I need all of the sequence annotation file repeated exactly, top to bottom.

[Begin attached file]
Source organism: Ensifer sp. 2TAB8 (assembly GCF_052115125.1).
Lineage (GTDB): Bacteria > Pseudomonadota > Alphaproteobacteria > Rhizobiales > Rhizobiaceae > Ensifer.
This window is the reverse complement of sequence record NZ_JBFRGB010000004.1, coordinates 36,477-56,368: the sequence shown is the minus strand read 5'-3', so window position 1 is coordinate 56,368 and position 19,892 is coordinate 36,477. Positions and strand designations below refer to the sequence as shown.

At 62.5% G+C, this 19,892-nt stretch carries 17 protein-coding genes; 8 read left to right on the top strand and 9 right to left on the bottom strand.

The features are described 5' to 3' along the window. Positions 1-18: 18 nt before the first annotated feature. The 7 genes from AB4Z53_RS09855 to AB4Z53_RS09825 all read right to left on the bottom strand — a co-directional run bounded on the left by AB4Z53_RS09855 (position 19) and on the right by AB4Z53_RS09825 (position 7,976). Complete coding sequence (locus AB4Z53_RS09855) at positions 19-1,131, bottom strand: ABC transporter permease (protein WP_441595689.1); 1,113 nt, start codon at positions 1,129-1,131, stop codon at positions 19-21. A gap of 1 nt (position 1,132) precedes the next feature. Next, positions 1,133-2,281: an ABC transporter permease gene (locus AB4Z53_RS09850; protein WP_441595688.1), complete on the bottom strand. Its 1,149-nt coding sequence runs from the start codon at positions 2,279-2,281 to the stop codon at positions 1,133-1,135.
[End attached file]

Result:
Source organism: Ensifer sp. 2TAB8 (assembly GCF_052115125.1).
Lineage (GTDB): Bacteria > Pseudomonadota > Alphaproteobacteria > Rhizobiales > Rhizobiaceae > Ensifer.
This window is the reverse complement of sequence record NZ_JBFRGB010000004.1, coordinates 36,477-56,368: the sequence shown is the minus strand read 5'-3', so window position 1 is coordinate 56,368 and position 19,892 is coordinate 36,477. Positions and strand designations below refer to the sequence as shown.

At 62.5% G+C, this 19,892-nt stretch carries 17 protein-coding genes; 8 read left to right on the top strand and 9 right to left on the bottom strand.

The features are described 5' to 3' along the window. Positions 1-18: 18 nt before the first annotated feature. The 7 genes from AB4Z53_RS09855 to AB4Z53_RS09825 all read right to left on the bottom strand — a co-directional run bounded on the left by AB4Z53_RS09855 (position 19) and on the right by AB4Z53_RS09825 (position 7,976). Complete coding sequence (locus AB4Z53_RS09855) at positions 19-1,131, bottom strand: ABC transporter permease (protein WP_441595689.1); 1,113 nt, start codon at positions 1,129-1,131, stop codon at positions 19-21. A gap of 1 nt (position 1,132) precedes the next feature. Next, positions 1,133-2,281: an ABC transporter permease gene (locus AB4Z53_RS09850; protein WP_441595688.1), complete on the bottom strand. Its 1,149-nt coding sequence runs from the start codon at positions 2,279-2,281 to the stop codon at positions 1,133-1,135.